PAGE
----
29 July 2011

SACP celebrates 90 year anniversary

Tomorrow, 30 July, the South African Communist Party (SACP) celebrated its 90th anniversary of unbroken struggle for national liberation. Initially known as the Communist Party of South Africa (CPSA), the party changed its name to the South African Communist Party (SACP) in 1953, after it had been forced underground.

The formation of the CPSA in 1921 was a turning point in the development of labour politics in South Africa. The organised labour movement until the 1920s consisted mainly, but not exclusively, of members from the White working class.

Since its formation the CPSA worked to change South Africa's political landscape, often in conjunction with other political organisations. One of the most important relationships it maintained was with the African National Congress (ANC). Although the relationship was based on a tumultuous beginning, with the ANC rejecting communism in the 1930s, a strong working relationship to achieve national liberation developed during the 1950s - and this bond extended into the exile years and persists today.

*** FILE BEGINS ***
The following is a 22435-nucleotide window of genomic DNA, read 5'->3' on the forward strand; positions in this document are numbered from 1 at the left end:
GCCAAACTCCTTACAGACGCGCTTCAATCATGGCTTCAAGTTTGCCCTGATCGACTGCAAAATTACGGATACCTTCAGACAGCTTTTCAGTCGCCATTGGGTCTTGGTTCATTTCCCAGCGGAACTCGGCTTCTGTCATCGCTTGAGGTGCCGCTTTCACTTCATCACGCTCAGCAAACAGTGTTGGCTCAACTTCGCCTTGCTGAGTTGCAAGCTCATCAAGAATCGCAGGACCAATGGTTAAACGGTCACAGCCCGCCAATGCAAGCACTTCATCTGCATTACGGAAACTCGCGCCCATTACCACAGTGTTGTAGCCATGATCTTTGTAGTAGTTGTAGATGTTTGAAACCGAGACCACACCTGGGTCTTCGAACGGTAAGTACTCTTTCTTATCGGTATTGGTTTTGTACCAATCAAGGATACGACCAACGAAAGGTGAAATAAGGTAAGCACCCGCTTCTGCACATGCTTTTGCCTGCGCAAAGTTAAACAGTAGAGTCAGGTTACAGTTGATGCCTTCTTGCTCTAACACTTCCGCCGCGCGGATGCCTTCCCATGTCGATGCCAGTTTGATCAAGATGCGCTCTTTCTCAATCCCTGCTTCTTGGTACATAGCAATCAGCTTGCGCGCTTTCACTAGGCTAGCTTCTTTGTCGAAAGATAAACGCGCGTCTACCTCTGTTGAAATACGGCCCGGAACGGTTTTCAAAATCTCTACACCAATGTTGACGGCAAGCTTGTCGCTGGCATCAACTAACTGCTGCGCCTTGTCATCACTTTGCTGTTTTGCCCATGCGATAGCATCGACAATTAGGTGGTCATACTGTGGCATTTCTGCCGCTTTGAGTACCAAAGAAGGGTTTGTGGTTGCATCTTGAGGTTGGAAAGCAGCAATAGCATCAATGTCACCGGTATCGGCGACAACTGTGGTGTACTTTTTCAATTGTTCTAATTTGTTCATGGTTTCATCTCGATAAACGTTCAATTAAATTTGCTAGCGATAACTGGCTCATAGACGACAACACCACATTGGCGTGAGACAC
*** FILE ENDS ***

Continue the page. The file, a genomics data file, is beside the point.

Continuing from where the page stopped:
In its involvement in mass struggles that focus on organising workers around issues of workers' rights, the SACP continues to play an important role in South African politics.

SAHA has material of the history of the Communist Party of South Africa (CPSA), later the South African Communist Party (SACP), as well as a new Joe Slovo Collection that is currently been processed, under the SAHA Original Collection. The collections include; a periodised history article, a timeline of events, a list of key figures, and an archive that lists articles/documents/links/books that relate to the history of the SACP.